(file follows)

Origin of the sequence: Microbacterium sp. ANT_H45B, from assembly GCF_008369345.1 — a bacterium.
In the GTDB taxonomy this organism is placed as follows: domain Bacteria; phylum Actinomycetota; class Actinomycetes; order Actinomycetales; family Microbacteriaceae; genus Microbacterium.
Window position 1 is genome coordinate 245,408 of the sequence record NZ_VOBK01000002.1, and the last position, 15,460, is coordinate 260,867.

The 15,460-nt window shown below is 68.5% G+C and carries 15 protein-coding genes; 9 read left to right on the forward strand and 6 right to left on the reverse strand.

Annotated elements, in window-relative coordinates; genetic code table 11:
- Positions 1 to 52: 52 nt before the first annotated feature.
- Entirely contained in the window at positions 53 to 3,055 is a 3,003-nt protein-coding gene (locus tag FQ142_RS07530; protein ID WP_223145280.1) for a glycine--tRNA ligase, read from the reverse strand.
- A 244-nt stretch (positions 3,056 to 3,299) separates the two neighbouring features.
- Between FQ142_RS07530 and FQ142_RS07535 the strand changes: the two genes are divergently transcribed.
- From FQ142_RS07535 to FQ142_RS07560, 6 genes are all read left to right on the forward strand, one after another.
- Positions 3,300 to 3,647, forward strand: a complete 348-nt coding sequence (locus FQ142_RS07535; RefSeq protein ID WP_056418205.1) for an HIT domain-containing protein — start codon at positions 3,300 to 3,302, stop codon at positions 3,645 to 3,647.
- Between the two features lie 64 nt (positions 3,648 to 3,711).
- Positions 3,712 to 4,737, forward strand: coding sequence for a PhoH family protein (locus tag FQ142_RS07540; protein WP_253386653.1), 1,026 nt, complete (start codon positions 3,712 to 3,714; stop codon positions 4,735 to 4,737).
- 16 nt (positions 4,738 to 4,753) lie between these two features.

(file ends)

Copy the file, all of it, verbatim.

Origin of the sequence: Microbacterium sp. ANT_H45B, from assembly GCF_008369345.1 — a bacterium.
In the GTDB taxonomy this organism is placed as follows: domain Bacteria; phylum Actinomycetota; class Actinomycetes; order Actinomycetales; family Microbacteriaceae; genus Microbacterium.
Window position 1 is genome coordinate 245,408 of the sequence record NZ_VOBK01000002.1, and the last position, 15,460, is coordinate 260,867.

The 15,460-nt window shown below is 68.5% G+C and carries 15 protein-coding genes; 9 read left to right on the forward strand and 6 right to left on the reverse strand.

Annotated elements, in window-relative coordinates; genetic code table 11:
- Positions 1 to 52: 52 nt before the first annotated feature.
- Entirely contained in the window at positions 53 to 3,055 is a 3,003-nt protein-coding gene (locus tag FQ142_RS07530; protein ID WP_223145280.1) for a glycine--tRNA ligase, read from the reverse strand.
- A 244-nt stretch (positions 3,056 to 3,299) separates the two neighbouring features.
- Between FQ142_RS07530 and FQ142_RS07535 the strand changes: the two genes are divergently transcribed.
- From FQ142_RS07535 to FQ142_RS07560, 6 genes are all read left to right on the forward strand, one after another.
- Positions 3,300 to 3,647, forward strand: a complete 348-nt coding sequence (locus FQ142_RS07535; RefSeq protein ID WP_056418205.1) for an HIT domain-containing protein — start codon at positions 3,300 to 3,302, stop codon at positions 3,645 to 3,647.
- Between the two features lie 64 nt (positions 3,648 to 3,711).
- Positions 3,712 to 4,737, forward strand: coding sequence for a PhoH family protein (locus tag FQ142_RS07540; protein WP_253386653.1), 1,026 nt, complete (start codon positions 3,712 to 3,714; stop codon positions 4,735 to 4,737).
- 16 nt (positions 4,738 to 4,753) lie between these two features.